An oilseed crushing plant scheduled to open this fall in Plymouth, Utah, should make soybeans and canola more common in regional farm rotations.

Soybeans and canola may soon become common crops in Southern Idaho rotations to supply an oilseed crushing plant scheduled to open this fall in Plymouth, Utah.

Washakie Renewable Energy started building the plant last fall on the site of its Plymouth Biodiesel plant 10 miles south of the Idaho state line, seeking to cut costs by crushing its own oilseeds rather than continuing to buy finished oil from other suppliers, explained Jeff Peterson, government affairs director for the Salt Lake City-based business.

Peterson said Washakie doubled the Plymouth plant’s Biodiesel capacity to 20 million gallons per year when it opened a second production line nearly two months ago. He said his company will need up to 1,300 tons of soybeans alone each day, in addition to canola and significant quantities of used vegetable oil.

Peterson said roughly 400,000 acres of farmland will be needed to support the plant, and Washakie hopes to source as much of the feedstock as possible from local growers. He said the plant also has excellent rail access for shipping in commodities. He said the company hasn’t started contracting for acreage but hopes to meet with growers before they make next season’s planting decisions.

The crushing facility will extract up to 80 percent of the oil content of seeds with a compression-based, mechanical system, leaving a significant quantity of oil in the remaining meal for sale to regional dairies and animal farms.

“Our initial estimates are we’ll be able to feed a couple of hundred thousand cows per year on our crushed meal,” Peterson said.

Peterson said Washakie planted a 20-acre test plot of soybeans in Northern Utah this season to research the feasibility of growing the crop in the region.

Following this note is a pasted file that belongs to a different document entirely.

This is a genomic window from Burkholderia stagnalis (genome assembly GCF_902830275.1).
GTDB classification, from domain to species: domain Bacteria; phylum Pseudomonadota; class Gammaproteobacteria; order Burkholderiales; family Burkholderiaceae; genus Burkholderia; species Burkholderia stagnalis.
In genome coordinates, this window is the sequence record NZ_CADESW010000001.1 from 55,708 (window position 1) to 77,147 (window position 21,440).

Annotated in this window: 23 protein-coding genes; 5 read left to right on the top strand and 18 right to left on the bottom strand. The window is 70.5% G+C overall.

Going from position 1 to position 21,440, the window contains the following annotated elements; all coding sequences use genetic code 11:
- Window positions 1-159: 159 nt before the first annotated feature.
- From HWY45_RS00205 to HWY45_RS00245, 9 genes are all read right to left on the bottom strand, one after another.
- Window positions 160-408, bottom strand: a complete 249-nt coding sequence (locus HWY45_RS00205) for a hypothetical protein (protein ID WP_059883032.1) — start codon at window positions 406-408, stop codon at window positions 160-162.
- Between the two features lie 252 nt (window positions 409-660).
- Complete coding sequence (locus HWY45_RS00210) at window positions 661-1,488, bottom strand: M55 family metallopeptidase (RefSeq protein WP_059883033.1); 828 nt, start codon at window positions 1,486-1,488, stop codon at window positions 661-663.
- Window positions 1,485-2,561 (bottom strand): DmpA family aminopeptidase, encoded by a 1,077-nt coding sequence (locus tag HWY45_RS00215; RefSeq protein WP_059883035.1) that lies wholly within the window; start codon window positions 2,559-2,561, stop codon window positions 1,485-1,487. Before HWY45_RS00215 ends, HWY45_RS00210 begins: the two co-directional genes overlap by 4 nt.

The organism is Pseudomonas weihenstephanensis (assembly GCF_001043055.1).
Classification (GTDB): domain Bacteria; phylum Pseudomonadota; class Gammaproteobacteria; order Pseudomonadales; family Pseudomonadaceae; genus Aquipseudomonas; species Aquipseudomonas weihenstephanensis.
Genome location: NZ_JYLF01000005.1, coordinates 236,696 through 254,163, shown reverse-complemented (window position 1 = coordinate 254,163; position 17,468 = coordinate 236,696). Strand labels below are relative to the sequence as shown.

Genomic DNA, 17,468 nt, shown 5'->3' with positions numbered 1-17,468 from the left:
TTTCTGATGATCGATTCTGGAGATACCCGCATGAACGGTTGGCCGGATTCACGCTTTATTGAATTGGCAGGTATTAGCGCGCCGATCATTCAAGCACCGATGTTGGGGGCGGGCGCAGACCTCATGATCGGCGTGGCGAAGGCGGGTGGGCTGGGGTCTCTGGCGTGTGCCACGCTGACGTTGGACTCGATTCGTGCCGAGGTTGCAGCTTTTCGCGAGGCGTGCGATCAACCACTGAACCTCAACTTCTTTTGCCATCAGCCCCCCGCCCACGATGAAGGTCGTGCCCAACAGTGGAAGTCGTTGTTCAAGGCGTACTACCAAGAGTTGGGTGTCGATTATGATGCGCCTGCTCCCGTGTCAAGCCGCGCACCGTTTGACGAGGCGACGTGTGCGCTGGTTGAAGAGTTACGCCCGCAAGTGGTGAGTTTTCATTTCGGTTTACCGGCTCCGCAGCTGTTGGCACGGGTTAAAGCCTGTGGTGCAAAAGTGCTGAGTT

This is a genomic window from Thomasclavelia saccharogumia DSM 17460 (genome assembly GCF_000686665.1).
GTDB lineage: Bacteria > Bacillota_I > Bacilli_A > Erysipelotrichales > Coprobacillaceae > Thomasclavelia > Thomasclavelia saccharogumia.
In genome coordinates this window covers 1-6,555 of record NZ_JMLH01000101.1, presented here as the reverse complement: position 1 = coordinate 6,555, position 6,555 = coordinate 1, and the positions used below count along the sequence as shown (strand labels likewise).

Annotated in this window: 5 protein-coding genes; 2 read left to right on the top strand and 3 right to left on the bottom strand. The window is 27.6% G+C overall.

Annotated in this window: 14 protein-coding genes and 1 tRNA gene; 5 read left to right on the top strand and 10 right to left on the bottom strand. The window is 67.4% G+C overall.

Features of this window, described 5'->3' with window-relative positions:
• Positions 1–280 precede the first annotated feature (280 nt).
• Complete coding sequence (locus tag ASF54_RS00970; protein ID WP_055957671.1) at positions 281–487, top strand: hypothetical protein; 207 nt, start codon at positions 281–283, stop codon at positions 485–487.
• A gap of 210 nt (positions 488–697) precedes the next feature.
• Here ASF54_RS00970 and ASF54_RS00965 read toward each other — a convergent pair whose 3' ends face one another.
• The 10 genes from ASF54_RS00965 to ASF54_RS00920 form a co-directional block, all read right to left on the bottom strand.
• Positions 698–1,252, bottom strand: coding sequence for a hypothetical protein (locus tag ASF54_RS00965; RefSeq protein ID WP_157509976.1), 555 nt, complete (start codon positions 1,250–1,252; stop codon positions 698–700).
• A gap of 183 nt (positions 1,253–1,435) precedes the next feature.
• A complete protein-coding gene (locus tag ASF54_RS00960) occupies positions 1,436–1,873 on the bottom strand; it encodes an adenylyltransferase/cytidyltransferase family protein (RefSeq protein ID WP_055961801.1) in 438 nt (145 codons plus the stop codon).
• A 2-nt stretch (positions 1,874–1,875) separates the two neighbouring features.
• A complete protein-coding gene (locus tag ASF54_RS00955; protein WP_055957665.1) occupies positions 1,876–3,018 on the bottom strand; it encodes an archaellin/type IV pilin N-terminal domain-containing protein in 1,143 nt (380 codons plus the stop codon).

“Our soy right now looks pretty good,” Peterson said. “We don’t have any beans yet, but it’s growing.”

He said his company intends to partner with Utah State University on additional soy research. Peterson suspects soy will grow well in the Intermountain West but hasn’t been widely planted thus far due to the lack of a local market.

Peterson said safflower, already commonly grown throughout the region, could also be processed at the crushing facility, if EPA ever adds safflower to the list of approved Biodiesel feedstocks.

Malad, Idaho, farmer Scott Fuhriman, a member of the Idaho Grain Producers Association board, still has the production from 160 acres of canola he raised last season in storage, with plans to sell it to Washakie once the crushing plant opens.

“We knew this was coming on line, so we decided to hold it,” Fuhriman said.

Though the crop didn’t yield as well as hoped, he said he’d consider raising more for the company.

American Falls, Idaho, grower Kamren Koompin has raised canola in the past and believes a local market for the crop would make it much more enticing. Koompin also believes local demand for oil meal will help the plant succeed.

Tax credits for Washakie’s Biodiesel plant expired last year, but Peterson said Biodiesel prices are competitive with regular diesel fuel, and his company is still operating in the black.


By John O’Connell | Capital Press | July 23, 2014
Original Article: Capital Press